Major Players of Bloody Sunday

British Parachute Regiment: Also known as paratroopers; the British soldiers present at Bloody Sunday who killed fourteen people.[1] 

Bernadette Devlin: Youngest member of Parliament in 1969 and a passionate orator, as shown when she made her maiden speech, a first speech given by newly elected members of Parliament, without looking at any of her prepared notes; present at Bloody Sunday.[2]   

Brian Faulkner: Northern Ireland Prime Minister from 1971 to 1972.[3]

Irish Republican Army (IRA): Formed in 1916 and followed their own rules of violence, murder and destruction of property in retaliation; taught defense techniques, like bombmaking and the use of firearms; by 1969, the IRA had become less violent and Southerners dominated the group, becoming focused on a socialist alternative to the political status quo; this decision created a rift concerning the use of violence, with the group splitting into “Provisional” and “Official” in December 1969; the Provisional group, known as Provos, could now focus on their main priority of the ‘armed struggle’ against the British in Ireland; a power struggle occurred between the Provisional and Official IRA with the Provos winning and the Official IRA declaring a ceasefire in 1972.[4]

Northern Ireland Civil Rights Association (NICRA): Formed in 1967 to create a civil rights movement in Northern Ireland; accused by unionists of being a front for the Irish Republican Army (IRA).[5]

Reginald Maudling: British Home Secretary in 1972.[6]

Martin McGuinness: Commanding officer of the Provisional Irish Republican Army (Provos) at Bloody Sunday; accused of firing the first shot at Bloody Sunday; in 2000, he was a Member of Parliament.[7]

Royal Ulster Constabulary (RUC): British police force in Northern Ireland; under the Special Powers Act of 1922, as long as they claimed to be protecting public order, they had immunity for their actions, including when they used violence; present at October 5, 1968 civil rights march which has become known as the day that the Troubles began; old RUC intelligence served as the basis for targets of internment.[8]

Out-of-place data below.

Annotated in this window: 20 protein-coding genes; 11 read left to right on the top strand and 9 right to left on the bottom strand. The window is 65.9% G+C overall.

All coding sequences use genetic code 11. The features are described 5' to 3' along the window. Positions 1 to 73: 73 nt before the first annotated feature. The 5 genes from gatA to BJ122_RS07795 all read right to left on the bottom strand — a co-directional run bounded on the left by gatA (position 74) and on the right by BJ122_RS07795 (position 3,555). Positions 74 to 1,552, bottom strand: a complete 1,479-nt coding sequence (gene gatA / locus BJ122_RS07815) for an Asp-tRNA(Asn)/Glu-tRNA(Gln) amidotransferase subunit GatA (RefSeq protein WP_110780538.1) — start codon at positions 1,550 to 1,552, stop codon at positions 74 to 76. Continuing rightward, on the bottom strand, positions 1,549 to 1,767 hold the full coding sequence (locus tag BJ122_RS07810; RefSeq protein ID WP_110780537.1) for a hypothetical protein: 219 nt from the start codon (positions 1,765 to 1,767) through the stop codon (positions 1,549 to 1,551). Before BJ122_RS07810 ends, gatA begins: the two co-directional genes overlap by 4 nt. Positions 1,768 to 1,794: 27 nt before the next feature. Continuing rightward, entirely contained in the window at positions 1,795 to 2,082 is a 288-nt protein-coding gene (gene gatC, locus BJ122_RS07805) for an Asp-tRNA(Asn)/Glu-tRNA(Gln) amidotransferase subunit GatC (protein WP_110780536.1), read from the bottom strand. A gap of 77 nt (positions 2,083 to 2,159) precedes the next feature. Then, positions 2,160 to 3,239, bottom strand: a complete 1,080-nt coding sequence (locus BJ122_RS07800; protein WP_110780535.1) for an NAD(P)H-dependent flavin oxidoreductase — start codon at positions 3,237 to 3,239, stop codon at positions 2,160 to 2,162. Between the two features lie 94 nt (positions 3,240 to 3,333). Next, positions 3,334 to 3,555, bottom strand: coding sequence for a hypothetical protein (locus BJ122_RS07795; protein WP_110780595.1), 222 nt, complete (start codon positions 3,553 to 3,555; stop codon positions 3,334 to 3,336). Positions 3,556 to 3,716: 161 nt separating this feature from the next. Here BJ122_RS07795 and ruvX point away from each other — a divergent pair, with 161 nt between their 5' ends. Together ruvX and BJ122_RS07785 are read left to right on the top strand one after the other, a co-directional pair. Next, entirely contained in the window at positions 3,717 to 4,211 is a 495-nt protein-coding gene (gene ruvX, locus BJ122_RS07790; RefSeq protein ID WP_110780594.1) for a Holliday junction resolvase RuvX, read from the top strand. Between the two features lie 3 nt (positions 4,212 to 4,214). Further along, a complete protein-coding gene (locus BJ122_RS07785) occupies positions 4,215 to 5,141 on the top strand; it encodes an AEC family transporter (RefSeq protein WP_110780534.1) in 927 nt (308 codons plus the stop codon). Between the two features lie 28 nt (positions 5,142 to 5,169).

Lord Saville: A Law Lord of Newdigate who led the Saville Inquiry from 1998-2010.[9] 

Stormont government: Stormont Castle in Northern Ireland where the Northern Ireland Parliament met.[10]

Lord Widgery: Lord Chief Justice who led the Widgery Tribunal in 1972.[11]


[1] Tim Pat Coogan, The Troubles: Ireland’s Ordeal 1966-1996 and the Search for Peace (Boulder: Roberts Rinehart Publishers, 1996), 136 and Feargal Cochrane, Northern Ireland: The Reluctant Peace (New Haven: Yale University Press, 2013), 63.

[2] Cochrane, Northern Ireland: The Reluctant Peace, 42, Douglas Murray, Bloody Sunday: Truths, Lies and the Saville Inquiry (London: Biteback Publishing, 2011), 78, Bernadette Devlin, The Price of My Soul (New York: Alfred A. Knopf, 1969), 192; 223 and BBC, "Bernadette Devlin attacks British Home Secretary," last modified January 27, 2012, accessed November 20, 2017, http://www.bbc.co.uk/programmes/p00nm166.

[3] Coogan, The Troubles: Ireland’s Ordeal 1966-1996 and the Search for Peace, 120 and David McKittrick and David McVea, Making Sense of the Troubles (Belfast: Blackstaff Press Limited, 2001), 82.

[4] Coogan, The Troubles: Ireland’s Ordeal 1966-1996 and the Search for Peace, 20; 94 and Cochrane, Northern Ireland: The Reluctant Peace, 52-3.

[5] Coogan, The Troubles: Ireland’s Ordeal 1966-1996 and the Search for Peace, 56-7 and Cochrane, Northern Ireland: The Reluctant Peace, 46.

[6] Cochrane, Northern Ireland: The Reluctant Peace, 20; 42.

[7] Murray, Bloody Sunday: Truths, Lies and the Saville Inquiry, 167; 169.

[8] Cochrane, Northern Ireland: The Reluctant Peace, 33-4; 47; 61.

[9] Murray, Bloody Sunday: Truths, Lies and the Saville Inquiry, 55; 58; 301.

[10] Cochrane, Northern Ireland: The Reluctant Peace, 13.

[11] Murray, Bloody Sunday: Truths, Lies and the Saville Inquiry, 42-3.